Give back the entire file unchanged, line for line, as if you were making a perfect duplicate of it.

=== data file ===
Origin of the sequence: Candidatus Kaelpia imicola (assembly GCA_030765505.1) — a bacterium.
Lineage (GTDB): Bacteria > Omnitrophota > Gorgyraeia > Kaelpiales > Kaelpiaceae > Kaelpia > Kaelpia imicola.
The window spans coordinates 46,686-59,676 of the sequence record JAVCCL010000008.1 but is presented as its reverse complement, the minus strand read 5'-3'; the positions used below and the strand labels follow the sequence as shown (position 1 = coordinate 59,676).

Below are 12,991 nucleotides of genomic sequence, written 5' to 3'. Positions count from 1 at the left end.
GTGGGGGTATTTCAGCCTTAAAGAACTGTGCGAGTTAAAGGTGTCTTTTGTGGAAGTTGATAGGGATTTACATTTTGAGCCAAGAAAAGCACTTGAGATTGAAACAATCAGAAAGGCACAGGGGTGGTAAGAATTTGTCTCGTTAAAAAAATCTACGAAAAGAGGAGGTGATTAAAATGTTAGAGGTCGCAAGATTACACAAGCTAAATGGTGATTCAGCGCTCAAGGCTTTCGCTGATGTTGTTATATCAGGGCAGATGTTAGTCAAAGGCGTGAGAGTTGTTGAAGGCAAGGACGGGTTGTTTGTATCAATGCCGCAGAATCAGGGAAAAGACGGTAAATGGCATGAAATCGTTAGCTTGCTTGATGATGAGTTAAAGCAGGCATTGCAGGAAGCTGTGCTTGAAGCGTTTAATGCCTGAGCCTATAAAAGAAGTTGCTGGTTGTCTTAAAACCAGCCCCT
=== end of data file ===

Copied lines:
Origin of the sequence: Candidatus Kaelpia imicola (assembly GCA_030765505.1) — a bacterium.
Lineage (GTDB): Bacteria > Omnitrophota > Gorgyraeia > Kaelpiales > Kaelpiaceae > Kaelpia > Kaelpia imicola.
The window spans coordinates 46,686-59,676 of the sequence record JAVCCL010000008.1 but is presented as its reverse complement, the minus strand read 5'-3'; the positions used below and the strand labels follow the sequence as shown (position 1 = coordinate 59,676).

Below are 12,991 nucleotides of genomic sequence, written 5' to 3'. Positions count from 1 at the left end.
GTGGGGGTATTTCAGCCTTAAAGAACTGTGCGAGTTAAAGGTGTCTTTTGTGGAAGTTGATAGGGATTTACATTTTGAGCCAAGAAAAGCACTTGAGATTGAAACAATCAGAAAGGCACAGGGGTGGTAAGAATTTGTCTCGTTAAAAAAATCTACGAAAAGAGGAGGTGATTAAAATGTTAGAGGTCGCAAGATTACACAAGCTAAATGGTGATTCAGCGCTCAAGGCTTTCGCTGATGTTGTTATATCAGGGCAGATGTTAGTCAAAGGCGTGAGAGTTGTTGAAGGCAAGGACGGGTTGTTTGTATCAATGCCGCAGAATCAGGGAAAAGACGGTAAATGGCATGAAATCGTTAGCTTGCTTGATGATGAGTTAAAGCAGGCATTGCAGGAAGCTGTGCTTGAAGCGTTTAATGCCTGAGCCTATAAAAGAAGTTGCTGGTTGTCTTAAAACCAGCCCCT